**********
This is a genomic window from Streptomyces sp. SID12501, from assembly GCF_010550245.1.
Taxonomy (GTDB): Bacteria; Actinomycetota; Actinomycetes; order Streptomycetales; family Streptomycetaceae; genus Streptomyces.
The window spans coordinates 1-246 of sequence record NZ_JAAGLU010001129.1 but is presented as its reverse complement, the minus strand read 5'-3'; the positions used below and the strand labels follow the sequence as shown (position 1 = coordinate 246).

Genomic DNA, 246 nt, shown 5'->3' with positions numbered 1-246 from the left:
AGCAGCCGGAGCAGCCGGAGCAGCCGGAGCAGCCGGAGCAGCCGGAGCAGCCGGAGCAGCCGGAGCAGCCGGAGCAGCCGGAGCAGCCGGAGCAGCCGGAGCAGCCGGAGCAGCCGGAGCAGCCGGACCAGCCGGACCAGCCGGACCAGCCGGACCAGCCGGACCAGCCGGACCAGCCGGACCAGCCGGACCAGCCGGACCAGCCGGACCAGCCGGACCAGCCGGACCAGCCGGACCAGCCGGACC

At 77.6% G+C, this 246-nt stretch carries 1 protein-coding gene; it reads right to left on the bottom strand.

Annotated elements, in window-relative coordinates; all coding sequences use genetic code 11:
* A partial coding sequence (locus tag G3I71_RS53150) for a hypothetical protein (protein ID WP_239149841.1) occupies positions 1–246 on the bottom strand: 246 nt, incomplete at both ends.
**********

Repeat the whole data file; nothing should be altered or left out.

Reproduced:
This is a genomic window from Streptomyces sp. SID12501, from assembly GCF_010550245.1.
Taxonomy (GTDB): Bacteria; Actinomycetota; Actinomycetes; order Streptomycetales; family Streptomycetaceae; genus Streptomyces.
The window spans coordinates 1-246 of sequence record NZ_JAAGLU010001129.1 but is presented as its reverse complement, the minus strand read 5'-3'; the positions used below and the strand labels follow the sequence as shown (position 1 = coordinate 246).

Genomic DNA, 246 nt, shown 5'->3' with positions numbered 1-246 from the left:
AGCAGCCGGAGCAGCCGGAGCAGCCGGAGCAGCCGGAGCAGCCGGAGCAGCCGGAGCAGCCGGAGCAGCCGGAGCAGCCGGAGCAGCCGGAGCAGCCGGAGCAGCCGGAGCAGCCGGAGCAGCCGGACCAGCCGGACCAGCCGGACCAGCCGGACCAGCCGGACCAGCCGGACCAGCCGGACCAGCCGGACCAGCCGGACCAGCCGGACCAGCCGGACCAGCCGGACCAGCCGGACCAGCCGGACC

At 77.6% G+C, this 246-nt stretch carries 1 protein-coding gene; it reads right to left on the bottom strand.

Annotated elements, in window-relative coordinates; all coding sequences use genetic code 11:
* A partial coding sequence (locus tag G3I71_RS53150) for a hypothetical protein (protein ID WP_239149841.1) occupies positions 1–246 on the bottom strand: 246 nt, incomplete at both ends.